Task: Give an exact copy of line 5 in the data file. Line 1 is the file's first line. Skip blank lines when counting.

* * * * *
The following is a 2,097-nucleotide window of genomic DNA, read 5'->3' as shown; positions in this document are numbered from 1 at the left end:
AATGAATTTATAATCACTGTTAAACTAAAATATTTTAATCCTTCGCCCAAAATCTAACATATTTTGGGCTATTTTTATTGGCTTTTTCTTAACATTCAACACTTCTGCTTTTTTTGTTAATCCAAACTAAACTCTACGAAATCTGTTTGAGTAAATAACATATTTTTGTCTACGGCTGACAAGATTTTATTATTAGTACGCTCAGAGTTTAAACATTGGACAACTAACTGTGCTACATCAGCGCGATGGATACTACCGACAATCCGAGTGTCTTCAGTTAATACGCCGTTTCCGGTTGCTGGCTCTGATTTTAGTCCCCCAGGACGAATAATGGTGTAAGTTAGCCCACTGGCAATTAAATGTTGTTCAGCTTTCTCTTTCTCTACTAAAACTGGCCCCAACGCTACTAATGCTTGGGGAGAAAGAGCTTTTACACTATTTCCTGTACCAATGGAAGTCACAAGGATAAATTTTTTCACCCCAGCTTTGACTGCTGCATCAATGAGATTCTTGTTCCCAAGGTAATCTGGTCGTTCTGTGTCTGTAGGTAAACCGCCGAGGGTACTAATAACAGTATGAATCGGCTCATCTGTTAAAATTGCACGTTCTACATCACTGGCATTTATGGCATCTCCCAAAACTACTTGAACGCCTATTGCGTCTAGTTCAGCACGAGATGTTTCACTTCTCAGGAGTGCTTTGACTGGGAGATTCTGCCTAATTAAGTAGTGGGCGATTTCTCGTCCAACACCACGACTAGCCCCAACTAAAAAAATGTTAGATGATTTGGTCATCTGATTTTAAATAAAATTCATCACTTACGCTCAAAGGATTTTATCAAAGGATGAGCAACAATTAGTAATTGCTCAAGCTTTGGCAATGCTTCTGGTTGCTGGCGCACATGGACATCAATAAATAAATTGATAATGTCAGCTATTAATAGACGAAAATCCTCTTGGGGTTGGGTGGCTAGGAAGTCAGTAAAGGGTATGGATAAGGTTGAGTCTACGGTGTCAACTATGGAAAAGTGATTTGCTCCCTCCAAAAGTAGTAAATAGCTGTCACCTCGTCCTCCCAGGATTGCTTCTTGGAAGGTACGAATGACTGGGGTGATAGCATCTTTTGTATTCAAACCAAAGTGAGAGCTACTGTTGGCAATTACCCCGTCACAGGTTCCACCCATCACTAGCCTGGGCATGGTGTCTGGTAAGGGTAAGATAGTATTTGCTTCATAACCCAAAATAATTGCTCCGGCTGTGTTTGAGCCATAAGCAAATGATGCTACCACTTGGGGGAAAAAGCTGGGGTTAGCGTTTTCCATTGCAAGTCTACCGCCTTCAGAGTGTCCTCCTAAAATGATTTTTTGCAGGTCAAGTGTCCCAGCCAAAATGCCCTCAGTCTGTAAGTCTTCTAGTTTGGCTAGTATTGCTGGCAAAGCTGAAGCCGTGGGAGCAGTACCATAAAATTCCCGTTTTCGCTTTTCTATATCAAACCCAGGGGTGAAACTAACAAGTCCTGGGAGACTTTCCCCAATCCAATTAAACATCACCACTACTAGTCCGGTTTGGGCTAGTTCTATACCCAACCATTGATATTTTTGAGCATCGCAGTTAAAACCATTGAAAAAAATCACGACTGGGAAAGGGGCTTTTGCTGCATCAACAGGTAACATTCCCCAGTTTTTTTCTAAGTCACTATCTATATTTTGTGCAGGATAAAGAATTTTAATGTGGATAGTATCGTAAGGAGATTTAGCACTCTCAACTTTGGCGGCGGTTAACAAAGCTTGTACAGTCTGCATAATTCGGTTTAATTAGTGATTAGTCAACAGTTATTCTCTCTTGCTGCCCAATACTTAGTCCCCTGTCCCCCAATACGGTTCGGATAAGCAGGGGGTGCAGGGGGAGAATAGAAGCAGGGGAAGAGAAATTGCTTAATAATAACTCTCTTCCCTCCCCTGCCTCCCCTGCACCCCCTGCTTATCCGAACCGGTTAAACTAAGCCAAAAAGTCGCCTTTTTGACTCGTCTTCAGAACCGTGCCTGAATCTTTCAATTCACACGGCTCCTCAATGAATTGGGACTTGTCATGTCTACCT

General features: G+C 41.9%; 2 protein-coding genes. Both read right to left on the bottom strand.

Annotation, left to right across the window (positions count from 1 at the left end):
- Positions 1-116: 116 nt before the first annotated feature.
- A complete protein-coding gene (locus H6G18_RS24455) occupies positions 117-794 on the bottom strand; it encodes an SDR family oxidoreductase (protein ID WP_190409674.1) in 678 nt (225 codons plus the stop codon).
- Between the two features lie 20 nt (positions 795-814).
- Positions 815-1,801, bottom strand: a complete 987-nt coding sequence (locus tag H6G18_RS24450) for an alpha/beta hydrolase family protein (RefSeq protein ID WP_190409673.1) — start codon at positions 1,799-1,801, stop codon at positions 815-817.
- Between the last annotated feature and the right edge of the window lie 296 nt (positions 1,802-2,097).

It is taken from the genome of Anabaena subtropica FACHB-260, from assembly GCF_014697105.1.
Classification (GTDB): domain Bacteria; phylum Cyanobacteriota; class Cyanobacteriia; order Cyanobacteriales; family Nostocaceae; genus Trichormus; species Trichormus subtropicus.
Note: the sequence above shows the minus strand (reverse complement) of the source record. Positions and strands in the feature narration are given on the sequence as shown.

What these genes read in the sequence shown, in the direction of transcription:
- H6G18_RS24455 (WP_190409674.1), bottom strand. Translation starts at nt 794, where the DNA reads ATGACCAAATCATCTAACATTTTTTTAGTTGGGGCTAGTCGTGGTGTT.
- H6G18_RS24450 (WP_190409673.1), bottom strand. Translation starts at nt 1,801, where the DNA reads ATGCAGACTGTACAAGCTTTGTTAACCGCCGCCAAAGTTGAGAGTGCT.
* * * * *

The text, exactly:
- Positions 1-116: 116 nt before the first annotated feature.